(Bloomberg) -- Britain’s inflationary shock is likely to be worse than feared, Bank of England Chief Economist Huw Pill said as he warned price pressures were “substantial” and further interest-rate increases will be needed.
In a speech to the Association of Chartered Certified Accountants in Wales, Pill spelled out the dilemma the central bank faces as soaring inflation threatens both to become embedded in domestic price setting and depress growth by squeezing household incomes.
On balance, Pill said “the balance of risk is tilted towards inflation proving stronger and more persistent than anticipated in that baseline.” The BOE expects inflation to reach 10.2% in October, up from a 40-year high of 9% currently.
The Monetary Policy Committee this month raised rates to a 13-year high of 1%, and money markets are pricing in 2.5% by this time next year.
On Friday, Goldman Sachs said it now expects the benchmark to reach 2.5% rather than 2%.
“Given more persistent wage and inflation pressures, we accelerate and revise up our expected path for Bank Rate,” Chief UK Economist Steffan Ball said in a note to clients. “We now look for the MPC to undertake a faster hiking cycle, raising Bank Rate by 25bps in back-to-back meetings through February 2023. As such, we have added two more hikes to our path.”
Pill was in the majority on the nine-member committee in voting for a quarter-point hike this month but three members wanted a half-point rise. Despite deciding to move in cautious steps, Pill said more rate rises will be necessary.
“We still have some way to go in our monetary policy tightening, in order to make the return of inflation to target secure,” he said. “Acting to achieve the 2% inflation target is now more important than ever.”
Pill echoed Governor Andrew Bailey’s observation that the BOE faces “its biggest challenge in over the past quarter of a century.” After years of negligible inflationary threats, “monetary policy is undergoing a transition,” he said.
However, he appeared to reject Bailey’s comment to UK Members of Parliament this week that the MPC was “helpless” in the face of global inflation. “This emphasis on the external drivers on UK inflation is not to suggest that UK monetary policy has no influence,” he said.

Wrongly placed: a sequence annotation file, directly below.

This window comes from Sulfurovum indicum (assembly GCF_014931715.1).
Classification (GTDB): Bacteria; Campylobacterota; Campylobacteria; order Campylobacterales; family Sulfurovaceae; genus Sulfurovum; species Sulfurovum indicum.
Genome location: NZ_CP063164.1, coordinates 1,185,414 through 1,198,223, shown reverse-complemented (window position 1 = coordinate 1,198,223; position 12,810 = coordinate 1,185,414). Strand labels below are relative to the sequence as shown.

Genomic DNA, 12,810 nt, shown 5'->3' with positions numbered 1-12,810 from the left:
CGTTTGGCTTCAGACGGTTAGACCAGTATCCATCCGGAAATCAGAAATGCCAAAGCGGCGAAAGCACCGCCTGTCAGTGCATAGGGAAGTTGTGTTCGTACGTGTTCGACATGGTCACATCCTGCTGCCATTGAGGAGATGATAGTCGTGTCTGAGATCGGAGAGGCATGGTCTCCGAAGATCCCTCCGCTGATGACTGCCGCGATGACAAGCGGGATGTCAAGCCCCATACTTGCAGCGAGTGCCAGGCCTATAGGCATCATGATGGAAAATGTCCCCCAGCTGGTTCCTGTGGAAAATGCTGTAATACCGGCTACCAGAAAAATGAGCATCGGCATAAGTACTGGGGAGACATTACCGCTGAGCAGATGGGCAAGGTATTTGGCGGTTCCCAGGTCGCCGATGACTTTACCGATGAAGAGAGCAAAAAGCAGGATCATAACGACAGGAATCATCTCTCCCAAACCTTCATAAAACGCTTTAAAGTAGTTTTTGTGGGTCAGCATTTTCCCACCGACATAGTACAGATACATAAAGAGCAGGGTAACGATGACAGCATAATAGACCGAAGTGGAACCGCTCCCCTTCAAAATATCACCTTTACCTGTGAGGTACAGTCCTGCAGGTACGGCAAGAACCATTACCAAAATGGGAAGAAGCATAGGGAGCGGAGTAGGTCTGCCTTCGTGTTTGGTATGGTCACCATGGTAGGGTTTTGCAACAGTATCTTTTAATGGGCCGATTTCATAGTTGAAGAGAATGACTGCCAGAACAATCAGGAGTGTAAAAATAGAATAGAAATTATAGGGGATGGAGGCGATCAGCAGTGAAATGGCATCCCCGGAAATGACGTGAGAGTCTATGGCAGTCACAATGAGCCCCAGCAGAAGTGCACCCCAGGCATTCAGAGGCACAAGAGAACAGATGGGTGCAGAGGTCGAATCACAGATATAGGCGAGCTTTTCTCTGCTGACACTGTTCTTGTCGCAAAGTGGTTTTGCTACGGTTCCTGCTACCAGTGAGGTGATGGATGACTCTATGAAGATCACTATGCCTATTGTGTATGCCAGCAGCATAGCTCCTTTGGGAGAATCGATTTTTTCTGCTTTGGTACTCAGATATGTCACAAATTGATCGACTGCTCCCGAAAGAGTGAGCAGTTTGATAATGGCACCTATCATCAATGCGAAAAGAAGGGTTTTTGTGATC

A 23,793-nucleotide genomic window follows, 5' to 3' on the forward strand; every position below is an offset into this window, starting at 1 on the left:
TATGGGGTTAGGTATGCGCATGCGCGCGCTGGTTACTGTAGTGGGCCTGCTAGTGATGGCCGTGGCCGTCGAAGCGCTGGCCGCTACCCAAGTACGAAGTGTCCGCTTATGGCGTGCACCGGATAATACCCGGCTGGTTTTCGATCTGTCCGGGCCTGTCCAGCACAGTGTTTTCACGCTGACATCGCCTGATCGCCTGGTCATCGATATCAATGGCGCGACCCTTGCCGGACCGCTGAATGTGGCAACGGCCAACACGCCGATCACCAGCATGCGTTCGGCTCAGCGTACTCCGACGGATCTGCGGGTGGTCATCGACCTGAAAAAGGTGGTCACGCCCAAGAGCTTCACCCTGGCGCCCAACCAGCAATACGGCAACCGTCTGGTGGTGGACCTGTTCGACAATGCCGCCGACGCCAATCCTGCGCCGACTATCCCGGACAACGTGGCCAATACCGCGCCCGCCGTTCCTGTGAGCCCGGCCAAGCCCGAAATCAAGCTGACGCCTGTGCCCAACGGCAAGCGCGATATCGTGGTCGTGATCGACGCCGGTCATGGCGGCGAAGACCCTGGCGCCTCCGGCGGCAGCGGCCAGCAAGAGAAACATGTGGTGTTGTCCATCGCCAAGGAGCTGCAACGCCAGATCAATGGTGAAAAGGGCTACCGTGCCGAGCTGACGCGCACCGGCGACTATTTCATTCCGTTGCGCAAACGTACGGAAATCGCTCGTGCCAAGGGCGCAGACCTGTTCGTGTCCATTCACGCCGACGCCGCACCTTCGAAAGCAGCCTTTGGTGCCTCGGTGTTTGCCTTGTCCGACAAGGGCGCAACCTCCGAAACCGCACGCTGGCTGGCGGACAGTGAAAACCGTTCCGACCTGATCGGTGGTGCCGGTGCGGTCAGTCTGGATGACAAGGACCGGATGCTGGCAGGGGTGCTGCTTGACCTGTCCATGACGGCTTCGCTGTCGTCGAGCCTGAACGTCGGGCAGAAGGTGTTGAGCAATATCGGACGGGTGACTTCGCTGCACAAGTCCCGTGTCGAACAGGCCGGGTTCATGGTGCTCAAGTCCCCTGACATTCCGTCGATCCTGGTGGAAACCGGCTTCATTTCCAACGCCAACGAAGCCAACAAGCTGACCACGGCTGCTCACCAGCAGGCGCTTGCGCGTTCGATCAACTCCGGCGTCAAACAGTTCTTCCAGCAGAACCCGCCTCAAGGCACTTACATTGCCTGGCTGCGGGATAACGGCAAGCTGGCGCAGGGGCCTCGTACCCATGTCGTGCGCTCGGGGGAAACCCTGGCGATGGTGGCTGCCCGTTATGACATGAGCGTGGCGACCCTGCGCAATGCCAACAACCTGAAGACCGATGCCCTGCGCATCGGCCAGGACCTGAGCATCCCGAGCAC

The terms of trade shock that the UK faces from imported price pressures caused by global supply chain disruptions and surging energy prices due to the war in Ukraine poses two-sided risks, he argued.
On the one hand, they may get into domestic price setting through wages or through businesses passing on higher costs. On the other, the hit to household incomes may depress demand and bring prices down as spending slows.
“The UK is a net importer of food, energy, goods, and all have gone up in price in the markets,” Pill said in response to questions after the speech. “What the UK is selling has gone down in price. We’re going to be squeezed through this. There’s something inevitable about that given structure of economy. The Bank of England doesn’t have a tool to offset the squeeze in incomes that’s coming.”
Pill said the threat of higher inflation was the greater risk. Wages are already rising faster than the BOE expected in February and surveys show that businesses are able to raise prices to protect their margins, Pill said.
Unemployment is at a near-50 year low and the corporate sector is passing on higher costs, particularly in “business-to-business” transactions, he said. A recent BOE survey found that “a further strengthening of margins is likely, especially in firms that are not directly facing consumer demand,” Pill said.
“At least over the coming year the potential for second round effects in domestic wage and price setting is obvious,” he warned. “On the back of this assessment, the current momentum in UK headline inflation developments is substantial.”
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